Comparative method

In linguistics, the comparative method is a technique for studying the development of languages. It requires the use of two or more languages. It is opposed to the method of internal reconstruction, which studies the internal development of a single language over time. Ordinarily both methods are used together. They constitute a powerful means to reconstruct prehistoric phases of languages, to fill in gaps in the historical record of a language, to study the development of phonological, morphological, and other linguistic systems, and to confirm or refute hypothesized relationships between languages.

The comparative method was gradually developed during the course of the 19th century. The key contributions were made by the Danish scholars Rasmus Rask and Karl Verner and the German scholar Jacob Grimm. The first linguist to offer reconstructed forms from a proto-language was August Schleicher, in his Compendium der vergleichenden Grammatik der indogermanischen Sprachen, originally published in 1861.

Contrary to what is often assumed today, Schleicher and the other comparative linguists of the 19th century did not view the comparative method as a means to establish the validity of the language families they studied, which they considered to be already established through an interlocking web of lexical and morphological similarities. Characteristic is Schleicher’s explanation of why he took the then-radical step of offering reconstructed forms:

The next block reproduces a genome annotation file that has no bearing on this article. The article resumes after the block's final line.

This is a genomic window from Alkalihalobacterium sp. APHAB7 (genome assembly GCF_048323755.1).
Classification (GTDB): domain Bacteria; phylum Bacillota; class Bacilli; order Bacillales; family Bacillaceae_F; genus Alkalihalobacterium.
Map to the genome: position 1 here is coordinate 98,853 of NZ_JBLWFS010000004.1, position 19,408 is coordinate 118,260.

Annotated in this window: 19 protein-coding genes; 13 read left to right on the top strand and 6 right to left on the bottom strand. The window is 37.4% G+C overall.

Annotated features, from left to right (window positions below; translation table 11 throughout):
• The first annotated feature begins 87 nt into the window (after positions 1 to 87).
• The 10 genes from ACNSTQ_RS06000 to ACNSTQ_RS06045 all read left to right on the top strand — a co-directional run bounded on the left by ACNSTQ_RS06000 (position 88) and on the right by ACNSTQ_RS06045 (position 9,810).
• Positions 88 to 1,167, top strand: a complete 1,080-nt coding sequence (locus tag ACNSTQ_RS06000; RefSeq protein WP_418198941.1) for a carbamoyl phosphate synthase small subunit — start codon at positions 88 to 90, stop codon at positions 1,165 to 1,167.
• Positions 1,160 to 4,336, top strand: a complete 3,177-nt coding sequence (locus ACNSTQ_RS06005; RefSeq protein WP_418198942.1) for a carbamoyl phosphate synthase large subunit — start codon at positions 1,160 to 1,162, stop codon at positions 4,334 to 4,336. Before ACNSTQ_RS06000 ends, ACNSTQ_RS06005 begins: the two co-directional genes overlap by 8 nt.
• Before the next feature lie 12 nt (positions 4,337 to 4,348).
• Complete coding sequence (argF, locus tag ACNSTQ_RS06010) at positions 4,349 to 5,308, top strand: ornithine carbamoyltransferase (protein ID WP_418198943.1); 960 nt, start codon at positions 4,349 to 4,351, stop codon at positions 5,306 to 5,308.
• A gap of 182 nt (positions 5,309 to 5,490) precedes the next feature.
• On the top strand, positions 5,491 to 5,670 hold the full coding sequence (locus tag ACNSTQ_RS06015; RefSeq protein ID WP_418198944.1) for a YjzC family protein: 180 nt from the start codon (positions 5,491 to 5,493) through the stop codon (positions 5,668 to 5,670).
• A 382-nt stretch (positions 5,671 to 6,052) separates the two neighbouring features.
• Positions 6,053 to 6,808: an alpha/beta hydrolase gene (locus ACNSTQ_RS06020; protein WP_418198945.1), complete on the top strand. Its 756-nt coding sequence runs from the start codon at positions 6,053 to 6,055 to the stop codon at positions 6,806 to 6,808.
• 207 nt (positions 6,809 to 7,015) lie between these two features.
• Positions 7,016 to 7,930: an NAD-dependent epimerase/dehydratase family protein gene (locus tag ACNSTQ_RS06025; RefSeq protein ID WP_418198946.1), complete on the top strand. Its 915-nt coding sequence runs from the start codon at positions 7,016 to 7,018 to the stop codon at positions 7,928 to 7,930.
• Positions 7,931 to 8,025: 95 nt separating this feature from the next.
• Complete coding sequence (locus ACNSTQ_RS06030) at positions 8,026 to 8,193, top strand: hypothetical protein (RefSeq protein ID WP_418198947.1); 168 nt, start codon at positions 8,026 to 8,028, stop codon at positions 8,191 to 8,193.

In the present work an attempt is made to set forth the inferred Indo-European original language side by side with its really existent derived languages. Besides the advantages offered by such a plan, in setting immediately before the eyes of the student the final results of the investigation in a more concrete form, and thereby rendering easier his insight into the nature of particular Indo-European languages, there is, I think, another of no less importance gained by it, namely that it shows the baselessness of the assumption that the non-Indian Indo-European languages were derived from Old-Indian (Sanskrit).

During the first half of the 20th century, the conviction gradually took hold that reconstructions arrived at through the comparative method were the only valid means to establish genetic (i.e. genealogical) relationship between languages. This has since remained the prevailing view among historical linguists. It is contested only by followers of Joseph Greenberg.

Although the following article deals only with the role of the comparative method in demonstrating genetic relationship, it is important to realize that this is only one application of the comparative method, which has rightly been described as the central tool of historical linguistics. For example, André Martinet uses the comparative method in his influential Economie des changements phonétiques (2005/1955) to study the evolution of sound systems over time and, via this, to develop generalizations about the nature of sound systems as synchronic entities.
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